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  5. "Девочка ничего не понимает."

"Девочка ничего не понимает."

Translation:The girl does not understand anything.

November 22, 2015



I'm afraid that this sentence describes my relationship with spoken Russian.


~Jaqen H'gaar


I hope it's not the same girl who "cannot cook but eats a lot"...


In other examples she has a boyfriend, so this is his problem


Can we put "ничего" at the end, as "Девочка не понимает ничего"?


Native Russian speaker, but not a linguist

Yes, you can, but there is a slight difference. In Russian, the order of words in a sentence can be used to put a semantic emphasis. Usually, the last word carries the main burden, or, in other words, the last word is stressed out

So, when I read these sentences I read them this way (in parentheses - my understanding, the information I've got):

  1. Девочка ничего не понимает (something is happening around a girl, but the girl is a bit confused)
  2. Девочка не понимает ничего (probably, the girl is a bit stupid because she understands NOTHING. Or the really strange things have happened there)

In the first case we are talking about girl's reaction (не понимает), in the second - about the amount of information recognized by that girl (ничего).

I am not sure that I am explaining... But! The answer to the main question: yes, both Russian sentences are valid and correct, and they have almost the same meaning.


That was very helpful, thanks!


Спасибо для ответ! Вот лингот :)


Non-native speaker:

I believe that would be possible but sound irritated, emphasizing ничего. Like saying in English "The girl does not understand ANYTHING", with special emphasis on anything.


No, or at least it would sound queer, as, to my understanding, the order for negation words is al the ни words that you put, go befor the не. That's what I remember beeing told on my other course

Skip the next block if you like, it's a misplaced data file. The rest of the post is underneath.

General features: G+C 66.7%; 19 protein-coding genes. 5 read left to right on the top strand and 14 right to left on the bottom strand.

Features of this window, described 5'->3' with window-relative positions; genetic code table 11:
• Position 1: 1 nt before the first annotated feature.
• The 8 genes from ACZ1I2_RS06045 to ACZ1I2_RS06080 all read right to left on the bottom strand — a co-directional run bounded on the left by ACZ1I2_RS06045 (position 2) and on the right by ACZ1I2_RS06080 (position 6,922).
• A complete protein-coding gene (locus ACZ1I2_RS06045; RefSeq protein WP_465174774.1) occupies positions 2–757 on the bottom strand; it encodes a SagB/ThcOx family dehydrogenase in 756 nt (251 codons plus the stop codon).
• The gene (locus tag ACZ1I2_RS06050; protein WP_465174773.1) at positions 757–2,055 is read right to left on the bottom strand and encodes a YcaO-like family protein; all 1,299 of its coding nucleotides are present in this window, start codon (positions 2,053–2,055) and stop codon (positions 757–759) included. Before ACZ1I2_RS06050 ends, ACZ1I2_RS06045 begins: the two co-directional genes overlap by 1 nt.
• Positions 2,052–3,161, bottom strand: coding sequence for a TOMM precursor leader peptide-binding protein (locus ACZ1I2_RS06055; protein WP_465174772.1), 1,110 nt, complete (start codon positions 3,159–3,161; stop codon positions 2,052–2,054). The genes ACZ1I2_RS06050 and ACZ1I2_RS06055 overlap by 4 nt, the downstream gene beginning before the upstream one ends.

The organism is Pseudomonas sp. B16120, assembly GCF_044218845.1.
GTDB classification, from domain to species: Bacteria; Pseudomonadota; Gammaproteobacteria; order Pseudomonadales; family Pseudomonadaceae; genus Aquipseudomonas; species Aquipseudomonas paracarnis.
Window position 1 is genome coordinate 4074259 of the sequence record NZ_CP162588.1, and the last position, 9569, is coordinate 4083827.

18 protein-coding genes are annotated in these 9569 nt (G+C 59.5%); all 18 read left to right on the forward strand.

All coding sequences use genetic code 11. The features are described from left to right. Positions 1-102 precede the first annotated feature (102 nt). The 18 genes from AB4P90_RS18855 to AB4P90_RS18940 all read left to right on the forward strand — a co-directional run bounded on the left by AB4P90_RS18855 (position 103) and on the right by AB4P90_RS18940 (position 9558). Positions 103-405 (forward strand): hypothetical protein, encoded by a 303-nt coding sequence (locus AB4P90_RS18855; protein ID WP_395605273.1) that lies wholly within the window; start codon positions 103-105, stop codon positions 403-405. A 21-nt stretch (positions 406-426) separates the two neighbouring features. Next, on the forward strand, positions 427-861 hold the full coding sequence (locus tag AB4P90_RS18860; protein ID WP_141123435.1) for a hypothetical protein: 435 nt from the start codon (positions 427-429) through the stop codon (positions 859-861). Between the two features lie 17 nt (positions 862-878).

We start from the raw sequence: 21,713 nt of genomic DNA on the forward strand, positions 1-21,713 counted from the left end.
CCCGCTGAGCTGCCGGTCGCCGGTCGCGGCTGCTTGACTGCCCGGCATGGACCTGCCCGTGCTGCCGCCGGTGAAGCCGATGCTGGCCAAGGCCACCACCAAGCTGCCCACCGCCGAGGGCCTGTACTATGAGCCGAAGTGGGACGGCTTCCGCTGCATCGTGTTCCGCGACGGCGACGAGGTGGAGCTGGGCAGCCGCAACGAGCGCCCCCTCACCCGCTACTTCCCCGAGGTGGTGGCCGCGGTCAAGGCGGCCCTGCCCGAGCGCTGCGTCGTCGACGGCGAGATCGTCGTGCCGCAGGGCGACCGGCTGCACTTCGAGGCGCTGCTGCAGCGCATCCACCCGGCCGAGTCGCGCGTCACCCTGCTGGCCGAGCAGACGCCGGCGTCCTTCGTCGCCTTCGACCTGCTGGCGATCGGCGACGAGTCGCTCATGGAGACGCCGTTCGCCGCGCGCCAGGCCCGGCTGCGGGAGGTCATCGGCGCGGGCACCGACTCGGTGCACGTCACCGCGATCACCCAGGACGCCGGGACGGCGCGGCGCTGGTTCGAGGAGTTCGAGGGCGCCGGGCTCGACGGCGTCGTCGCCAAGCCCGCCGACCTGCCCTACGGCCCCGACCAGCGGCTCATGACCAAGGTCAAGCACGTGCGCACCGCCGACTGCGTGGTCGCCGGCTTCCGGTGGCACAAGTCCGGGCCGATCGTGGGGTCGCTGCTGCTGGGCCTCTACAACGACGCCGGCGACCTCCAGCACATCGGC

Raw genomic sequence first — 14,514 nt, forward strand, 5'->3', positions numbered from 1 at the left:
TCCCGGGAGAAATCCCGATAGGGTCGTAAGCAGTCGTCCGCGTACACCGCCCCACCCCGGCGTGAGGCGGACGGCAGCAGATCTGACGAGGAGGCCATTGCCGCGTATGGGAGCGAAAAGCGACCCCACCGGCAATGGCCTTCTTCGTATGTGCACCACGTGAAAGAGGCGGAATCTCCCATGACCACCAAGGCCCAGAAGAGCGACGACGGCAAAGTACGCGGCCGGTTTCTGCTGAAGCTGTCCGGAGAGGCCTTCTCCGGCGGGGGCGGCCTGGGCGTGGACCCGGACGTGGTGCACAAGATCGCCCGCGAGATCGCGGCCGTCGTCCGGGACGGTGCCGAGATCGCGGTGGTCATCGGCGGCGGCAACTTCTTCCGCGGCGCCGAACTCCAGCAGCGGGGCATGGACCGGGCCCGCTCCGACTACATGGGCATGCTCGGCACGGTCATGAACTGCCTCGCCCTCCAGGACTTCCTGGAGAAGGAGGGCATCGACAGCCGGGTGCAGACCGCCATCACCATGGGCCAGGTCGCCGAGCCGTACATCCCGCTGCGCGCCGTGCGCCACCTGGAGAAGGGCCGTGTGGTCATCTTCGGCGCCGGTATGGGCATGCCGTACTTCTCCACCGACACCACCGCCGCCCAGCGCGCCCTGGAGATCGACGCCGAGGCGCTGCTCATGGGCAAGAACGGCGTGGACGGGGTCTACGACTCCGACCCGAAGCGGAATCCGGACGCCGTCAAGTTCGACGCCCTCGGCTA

Am I the only one who feels like I'm unraveling a story from these lessons?


...And that was the first sentence I learned to recognize in Russian evil smile


Shouldn't it be ничто (accusative) instead of genitive?


It's ничего becuase when we talk about things not existing, we use the genetive. Like "нет столов," "there are no tables" Ничто gets used when it's the subject of a verb. "Ничто не вечно" "nothing lasts forever."


What's the difference between девушка and девочка?


She had no time to see the snake, ouch!


me if i visit russia no but jk im actually good at this lol


Why was "the girl understands nothing" not accepted?


Anyways, I'm "The girl"


Would it be wrong if i exclude the 'ничего' here?


I like that I can't use "doesn't" so I'm forced to separate my apostrophe and make two words.


Why the double negative though?


ничего is an adverb or a pronoun, according to my dictionaries. On its own it means 'nothing'. But for English we just have to accept Russian wants a double negative, adding не.


So, if the girl didnt understand me, I would say девочка не понимает меня, right? And we put ничего before the verb because it's a pronoun? Why not девочка не ничего понимает though?


Probably Девочка меня не понимает unless you were really trying to emphasize ME. More like, if in conversation: "The girl doesn't understand who?" - "The girl doesn't understand me"

And I believe девочка не ничего понимает is something like "the girl understands not-nothing" but don't take my word for it


Can i am writting:" the girl understand nothing"?


It would be correct English, as long as you properly inflected understand: "The girl understands nothing."


"The girl doesn't understand anymore".

Why does the translation is wrong? Does "anymore" and "anything" isn't interchangeable in this case? Sorry, i'm native to neither English nor Russian.


No. You can not freely interchange "anymore" and "anything" in English, or in Russian as far as I know.

I believe "The girl doesn't understand anymore" = «Девочка уже не понимает»


Why "little girl" Isn't accepted? It should "Girl" Is девушка


Ты ничего не понимает, Джон Сноу!


yeah, this sentence really resonates with me

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